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Why do we eat "new fruit" on the second night of Rosh Hashanah?

by Rabbi Shlomo Chein


Library » Holidays » Rosh Hashanah » Laws and Customs | Subscribe | What is RSS?


Biblically speaking Rosh Hashanah is just one day. For thousands of years, however, Rosh Hashanah has been, and continues to be, celebrated for two days.

This extra day is not exclusive to Rosh Hashanah. As a matter of fact, the Jewish courts of old added an extra day to all of the biblical holidays (with the exception of Yom Kippur). However the added day of Rosh Hashanah is unique for two reasons: 1) It is observed in Israel as well (whereas the other added days only apply to Jews living in the Diaspora). 2) The 48 hours of Rosh Hashanah are not seen as two days, but rather as "one long day".

Due to this second reason it is doubtful whether one should make the Shehecheyanu blessing on the second night/day of Rosh Hashanah.1

It is therefore preferable to have a new fruit, one we haven't eaten yet this season, on the table when lighting the candles and reciting the Kiddush. Since the new fruit is sufficient reason to make a Shehecheyanu we thus avoid any doubt regarding the appropriateness of this blessing. After Kiddush (before washing the hands for bread) we recite the blessing for fruit and eat some of the fruit.2

Alternatively one can wear a new garment, which is also sufficient reason to make a Shehecheyanu, and this is actually what the Shofar blower does on the second day of Rosh Hashanah.

If new fruit are not availabe and one does not have a new garment, the Shehecheyanu blessing is still recited.3


  • 1. The Shehechiyanu blessing is only recited on the first day of a Holiday. With regard to all other Holidays, the added day was instituted as a possible first day (in case the day before wasn't actually the right day for the Holiday), thus until today we say Shehechiyanu on the second day as well. However, since Rosh Hashanah was established and celebrated as "one long day", it is not clear whether the second day is a possible first day, or merely an extention to yesterday which was the first day.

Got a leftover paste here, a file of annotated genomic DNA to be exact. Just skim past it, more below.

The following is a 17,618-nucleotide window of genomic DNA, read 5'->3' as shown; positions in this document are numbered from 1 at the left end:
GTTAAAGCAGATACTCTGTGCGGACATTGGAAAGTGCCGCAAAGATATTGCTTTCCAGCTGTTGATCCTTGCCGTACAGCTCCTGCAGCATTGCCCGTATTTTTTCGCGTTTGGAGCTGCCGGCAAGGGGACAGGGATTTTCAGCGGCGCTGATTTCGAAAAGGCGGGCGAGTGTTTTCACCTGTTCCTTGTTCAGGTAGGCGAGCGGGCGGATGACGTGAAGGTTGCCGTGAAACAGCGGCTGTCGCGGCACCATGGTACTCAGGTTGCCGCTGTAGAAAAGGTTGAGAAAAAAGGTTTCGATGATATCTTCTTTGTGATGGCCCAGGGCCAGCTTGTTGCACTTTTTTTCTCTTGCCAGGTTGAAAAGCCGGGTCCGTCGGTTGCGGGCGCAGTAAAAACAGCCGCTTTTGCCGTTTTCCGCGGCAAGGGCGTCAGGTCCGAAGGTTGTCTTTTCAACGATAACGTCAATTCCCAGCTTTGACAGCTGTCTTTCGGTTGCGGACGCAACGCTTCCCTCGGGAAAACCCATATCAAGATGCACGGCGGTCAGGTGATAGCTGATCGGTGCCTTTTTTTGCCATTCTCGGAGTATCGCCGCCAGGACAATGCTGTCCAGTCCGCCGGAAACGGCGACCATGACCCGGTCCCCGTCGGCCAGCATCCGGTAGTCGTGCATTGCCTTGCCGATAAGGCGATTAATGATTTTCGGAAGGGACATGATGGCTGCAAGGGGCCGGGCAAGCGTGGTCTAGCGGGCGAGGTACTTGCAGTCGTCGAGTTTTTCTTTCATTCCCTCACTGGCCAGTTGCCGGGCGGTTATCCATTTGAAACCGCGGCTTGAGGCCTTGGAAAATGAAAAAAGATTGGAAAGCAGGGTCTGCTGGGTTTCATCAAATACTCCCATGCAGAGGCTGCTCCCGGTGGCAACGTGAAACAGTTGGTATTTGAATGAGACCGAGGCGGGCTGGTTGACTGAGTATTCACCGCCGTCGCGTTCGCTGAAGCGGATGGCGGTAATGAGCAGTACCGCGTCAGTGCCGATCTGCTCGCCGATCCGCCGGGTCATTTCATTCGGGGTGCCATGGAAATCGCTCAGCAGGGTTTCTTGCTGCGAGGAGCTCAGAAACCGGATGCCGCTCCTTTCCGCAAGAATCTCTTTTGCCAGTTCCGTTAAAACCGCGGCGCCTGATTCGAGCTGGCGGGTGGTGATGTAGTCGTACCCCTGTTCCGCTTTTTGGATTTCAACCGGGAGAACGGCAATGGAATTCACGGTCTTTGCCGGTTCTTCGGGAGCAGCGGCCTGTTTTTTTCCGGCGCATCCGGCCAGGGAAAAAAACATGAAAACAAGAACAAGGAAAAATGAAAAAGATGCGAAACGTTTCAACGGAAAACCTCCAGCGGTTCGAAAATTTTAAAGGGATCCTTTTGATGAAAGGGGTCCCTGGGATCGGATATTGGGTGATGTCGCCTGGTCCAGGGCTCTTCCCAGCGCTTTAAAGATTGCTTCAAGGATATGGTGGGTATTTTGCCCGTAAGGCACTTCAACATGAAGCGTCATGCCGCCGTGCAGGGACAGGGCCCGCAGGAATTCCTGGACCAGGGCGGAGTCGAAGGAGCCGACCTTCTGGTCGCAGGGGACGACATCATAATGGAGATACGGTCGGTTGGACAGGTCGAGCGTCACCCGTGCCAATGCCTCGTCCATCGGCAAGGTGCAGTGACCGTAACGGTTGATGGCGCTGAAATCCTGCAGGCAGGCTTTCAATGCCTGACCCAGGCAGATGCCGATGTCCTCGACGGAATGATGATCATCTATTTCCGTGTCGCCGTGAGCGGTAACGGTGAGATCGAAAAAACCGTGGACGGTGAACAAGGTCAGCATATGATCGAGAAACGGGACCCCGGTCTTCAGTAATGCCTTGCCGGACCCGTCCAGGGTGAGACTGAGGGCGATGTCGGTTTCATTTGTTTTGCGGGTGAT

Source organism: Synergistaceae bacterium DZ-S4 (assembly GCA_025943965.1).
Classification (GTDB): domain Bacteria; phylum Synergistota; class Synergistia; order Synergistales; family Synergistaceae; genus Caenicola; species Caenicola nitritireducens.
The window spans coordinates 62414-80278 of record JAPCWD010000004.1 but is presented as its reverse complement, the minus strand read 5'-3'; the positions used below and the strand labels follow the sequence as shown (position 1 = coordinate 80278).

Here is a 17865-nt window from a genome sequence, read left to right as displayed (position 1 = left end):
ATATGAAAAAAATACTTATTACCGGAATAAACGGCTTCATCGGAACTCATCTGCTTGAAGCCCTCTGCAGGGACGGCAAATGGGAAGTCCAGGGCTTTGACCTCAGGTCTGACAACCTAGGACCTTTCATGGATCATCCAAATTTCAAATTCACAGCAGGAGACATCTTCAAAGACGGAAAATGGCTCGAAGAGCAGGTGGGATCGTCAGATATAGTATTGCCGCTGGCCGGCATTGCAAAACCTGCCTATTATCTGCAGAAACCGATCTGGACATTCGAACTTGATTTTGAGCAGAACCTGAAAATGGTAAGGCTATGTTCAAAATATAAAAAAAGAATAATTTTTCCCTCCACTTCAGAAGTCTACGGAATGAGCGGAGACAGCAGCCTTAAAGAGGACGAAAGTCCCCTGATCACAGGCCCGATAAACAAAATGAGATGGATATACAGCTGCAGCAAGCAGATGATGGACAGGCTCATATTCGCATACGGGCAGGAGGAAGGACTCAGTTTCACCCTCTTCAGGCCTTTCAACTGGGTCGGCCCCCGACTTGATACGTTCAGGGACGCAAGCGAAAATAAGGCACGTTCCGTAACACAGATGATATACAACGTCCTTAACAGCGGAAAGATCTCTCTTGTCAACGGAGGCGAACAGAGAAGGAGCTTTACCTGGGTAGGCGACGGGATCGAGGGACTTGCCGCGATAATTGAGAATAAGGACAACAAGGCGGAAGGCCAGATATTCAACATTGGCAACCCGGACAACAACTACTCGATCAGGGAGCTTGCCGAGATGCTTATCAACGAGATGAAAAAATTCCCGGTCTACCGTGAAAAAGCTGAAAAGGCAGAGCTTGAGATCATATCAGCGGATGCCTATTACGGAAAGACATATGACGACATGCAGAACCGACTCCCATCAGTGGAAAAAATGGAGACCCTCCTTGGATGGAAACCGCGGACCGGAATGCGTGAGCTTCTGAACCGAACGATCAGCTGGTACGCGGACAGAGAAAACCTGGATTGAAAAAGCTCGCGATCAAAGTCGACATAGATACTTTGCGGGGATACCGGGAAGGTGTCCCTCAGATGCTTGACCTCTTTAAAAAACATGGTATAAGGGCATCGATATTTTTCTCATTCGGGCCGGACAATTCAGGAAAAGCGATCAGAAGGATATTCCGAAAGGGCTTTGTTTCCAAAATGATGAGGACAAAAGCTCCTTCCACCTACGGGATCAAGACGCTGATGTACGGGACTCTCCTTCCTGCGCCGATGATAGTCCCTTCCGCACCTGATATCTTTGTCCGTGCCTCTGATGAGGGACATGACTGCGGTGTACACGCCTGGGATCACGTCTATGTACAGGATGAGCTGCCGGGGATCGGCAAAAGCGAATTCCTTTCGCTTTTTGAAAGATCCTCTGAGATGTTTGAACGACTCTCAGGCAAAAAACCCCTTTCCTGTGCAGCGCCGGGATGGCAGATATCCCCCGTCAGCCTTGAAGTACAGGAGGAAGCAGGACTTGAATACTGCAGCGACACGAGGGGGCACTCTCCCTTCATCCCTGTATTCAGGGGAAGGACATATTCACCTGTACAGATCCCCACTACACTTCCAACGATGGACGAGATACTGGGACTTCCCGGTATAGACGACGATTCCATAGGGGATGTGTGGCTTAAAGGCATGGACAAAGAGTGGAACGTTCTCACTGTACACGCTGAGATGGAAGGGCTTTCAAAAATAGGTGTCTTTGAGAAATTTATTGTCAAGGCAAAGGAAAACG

• 2. It is questionable whether an after-blessing has to be said on those fruit since you are about to begin a meal which will be followed by the Grace After Meals. Consult with your local Halachic authority for the custom followed in your community.
  • 3. Sources: Shulchan Aruch Orach Chayim 600:2, and Magen David ibid. See Shulchan Aruch Harav chapter 600 for a detailed explanation.


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Rosh Hashanah
The Jewish New Year. An early autumn two day holiday marking the creation of Adam and Eve. On this day we hear the blasts of the ram's horn and accept G-d's sovereignty upon ourselves and the world. On Rosh Hashanah we pray that G-d should grant us all a sweet New Year.
A blessing recited on joyous occasions. The blessing thanks G-d for "sustaining us and enabling us to reach this occasion."
Yom Kippur
Day of Atonement. This late-autumn high-holiday is the holiest day of the year. We devote this day to repentance and all healthy adults are required to fast.
The horn of a Kosher animal. The Shofar is sounded on the holiday of Rosh Hashanah, and is intended to awaken us to repentance. Also blown to signify the conclusion of the Yom Kippur holiday.
Prayer recited at the beginning of the Sabbath or Holiday meal--both the evening and afternoon meals. This prayer, acknowledging the sanctity of the day, is recited over a cup of wine or grape juice.